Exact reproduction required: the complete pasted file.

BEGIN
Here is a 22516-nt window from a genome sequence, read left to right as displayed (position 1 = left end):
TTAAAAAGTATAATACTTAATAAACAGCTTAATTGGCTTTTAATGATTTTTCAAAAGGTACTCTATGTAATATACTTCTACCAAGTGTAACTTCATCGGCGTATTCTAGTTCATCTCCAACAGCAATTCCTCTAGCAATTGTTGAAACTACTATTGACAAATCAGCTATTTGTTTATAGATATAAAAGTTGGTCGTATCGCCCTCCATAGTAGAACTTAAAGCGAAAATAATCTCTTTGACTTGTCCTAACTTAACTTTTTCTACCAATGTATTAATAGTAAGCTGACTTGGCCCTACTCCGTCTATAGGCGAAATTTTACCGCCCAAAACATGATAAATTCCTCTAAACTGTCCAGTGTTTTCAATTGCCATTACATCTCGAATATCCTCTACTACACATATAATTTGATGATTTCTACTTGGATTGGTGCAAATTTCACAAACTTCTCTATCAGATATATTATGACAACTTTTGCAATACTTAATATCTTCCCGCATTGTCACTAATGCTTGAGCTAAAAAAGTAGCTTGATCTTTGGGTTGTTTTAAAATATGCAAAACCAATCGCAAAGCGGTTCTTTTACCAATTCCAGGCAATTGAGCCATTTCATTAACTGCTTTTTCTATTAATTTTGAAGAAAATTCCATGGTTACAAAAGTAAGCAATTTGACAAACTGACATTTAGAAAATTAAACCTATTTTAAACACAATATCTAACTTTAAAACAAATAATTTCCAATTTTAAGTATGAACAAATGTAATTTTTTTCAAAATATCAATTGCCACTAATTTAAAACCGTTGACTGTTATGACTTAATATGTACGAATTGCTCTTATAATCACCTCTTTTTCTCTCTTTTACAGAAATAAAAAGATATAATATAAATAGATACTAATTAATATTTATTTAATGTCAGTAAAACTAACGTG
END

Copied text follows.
Here is a 22516-nt window from a genome sequence, read left to right as displayed (position 1 = left end):
TTAAAAAGTATAATACTTAATAAACAGCTTAATTGGCTTTTAATGATTTTTCAAAAGGTACTCTATGTAATATACTTCTACCAAGTGTAACTTCATCGGCGTATTCTAGTTCATCTCCAACAGCAATTCCTCTAGCAATTGTTGAAACTACTATTGACAAATCAGCTATTTGTTTATAGATATAAAAGTTGGTCGTATCGCCCTCCATAGTAGAACTTAAAGCGAAAATAATCTCTTTGACTTGTCCTAACTTAACTTTTTCTACCAATGTATTAATAGTAAGCTGACTTGGCCCTACTCCGTCTATAGGCGAAATTTTACCGCCCAAAACATGATAAATTCCTCTAAACTGTCCAGTGTTTTCAATTGCCATTACATCTCGAATATCCTCTACTACACATATAATTTGATGATTTCTACTTGGATTGGTGCAAATTTCACAAACTTCTCTATCAGATATATTATGACAACTTTTGCAATACTTAATATCTTCCCGCATTGTCACTAATGCTTGAGCTAAAAAAGTAGCTTGATCTTTGGGTTGTTTTAAAATATGCAAAACCAATCGCAAAGCGGTTCTTTTACCAATTCCAGGCAATTGAGCCATTTCATTAACTGCTTTTTCTATTAATTTTGAAGAAAATTCCATGGTTACAAAAGTAAGCAATTTGACAAACTGACATTTAGAAAATTAAACCTATTTTAAACACAATATCTAACTTTAAAACAAATAATTTCCAATTTTAAGTATGAACAAATGTAATTTTTTTCAAAATATCAATTGCCACTAATTTAAAACCGTTGACTGTTATGACTTAATATGTACGAATTGCTCTTATAATCACCTCTTTTTCTCTCTTTTACAGAAATAAAAAGATATAATATAAATAGATACTAATTAATATTTATTTAATGTCAGTAAAACTAACGTG